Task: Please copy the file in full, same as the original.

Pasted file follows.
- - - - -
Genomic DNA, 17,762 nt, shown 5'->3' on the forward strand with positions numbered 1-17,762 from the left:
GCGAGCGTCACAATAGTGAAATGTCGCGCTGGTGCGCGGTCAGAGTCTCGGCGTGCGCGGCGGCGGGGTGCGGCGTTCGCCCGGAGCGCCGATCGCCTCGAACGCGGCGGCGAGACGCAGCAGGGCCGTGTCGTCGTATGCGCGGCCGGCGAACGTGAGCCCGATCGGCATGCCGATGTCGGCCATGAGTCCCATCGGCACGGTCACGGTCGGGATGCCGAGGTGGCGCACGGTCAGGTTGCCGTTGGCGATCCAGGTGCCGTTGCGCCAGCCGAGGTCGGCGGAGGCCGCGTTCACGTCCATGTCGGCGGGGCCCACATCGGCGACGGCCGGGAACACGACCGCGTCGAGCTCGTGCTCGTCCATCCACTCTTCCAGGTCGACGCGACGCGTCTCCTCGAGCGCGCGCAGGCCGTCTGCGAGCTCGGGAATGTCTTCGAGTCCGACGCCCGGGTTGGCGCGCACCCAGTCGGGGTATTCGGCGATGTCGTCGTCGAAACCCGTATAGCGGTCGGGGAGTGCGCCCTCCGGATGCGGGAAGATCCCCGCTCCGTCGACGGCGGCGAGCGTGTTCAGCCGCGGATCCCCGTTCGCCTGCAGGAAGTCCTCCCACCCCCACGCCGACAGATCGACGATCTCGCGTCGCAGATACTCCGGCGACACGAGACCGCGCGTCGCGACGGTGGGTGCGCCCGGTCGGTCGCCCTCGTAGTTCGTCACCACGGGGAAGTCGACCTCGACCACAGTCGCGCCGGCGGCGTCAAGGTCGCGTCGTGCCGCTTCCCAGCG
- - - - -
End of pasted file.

Genomic DNA, 17,762 nt, shown 5'->3' on the forward strand with positions numbered 1-17,762 from the left:
GCGAGCGTCACAATAGTGAAATGTCGCGCTGGTGCGCGGTCAGAGTCTCGGCGTGCGCGGCGGCGGGGTGCGGCGTTCGCCCGGAGCGCCGATCGCCTCGAACGCGGCGGCGAGACGCAGCAGGGCCGTGTCGTCGTATGCGCGGCCGGCGAACGTGAGCCCGATCGGCATGCCGATGTCGGCCATGAGTCCCATCGGCACGGTCACGGTCGGGATGCCGAGGTGGCGCACGGTCAGGTTGCCGTTGGCGATCCAGGTGCCGTTGCGCCAGCCGAGGTCGGCGGAGGCCGCGTTCACGTCCATGTCGGCGGGGCCCACATCGGCGACGGCCGGGAACACGACCGCGTCGAGCTCGTGCTCGTCCATCCACTCTTCCAGGTCGACGCGACGCGTCTCCTCGAGCGCGCGCAGGCCGTCTGCGAGCTCGGGAATGTCTTCGAGTCCGACGCCCGGGTTGGCGCGCACCCAGTCGGGGTATTCGGCGATGTCGTCGTCGAAACCCGTATAGCGGTCGGGGAGTGCGCCCTCCGGATGCGGGAAGATCCCCGCTCCGTCGACGGCGGCGAGCGTGTTCAGCCGCGGATCCCCGTTCGCCTGCAGGAAGTCCTCCCACCCCCACGCCGACAGATCGACGATCTCGCGTCGCAGATACTCCGGCGACACGAGACCGCGCGTCGCGACGGTGGGTGCGCCCGGTCGGTCGCCCTCGTAGTTCGTCACCACGGGGAAGTCGACCTCGACCACAGTCGCGCCGGCGGCGTCAAGGTCGCGTCGTGCCGCTTCCCAGCG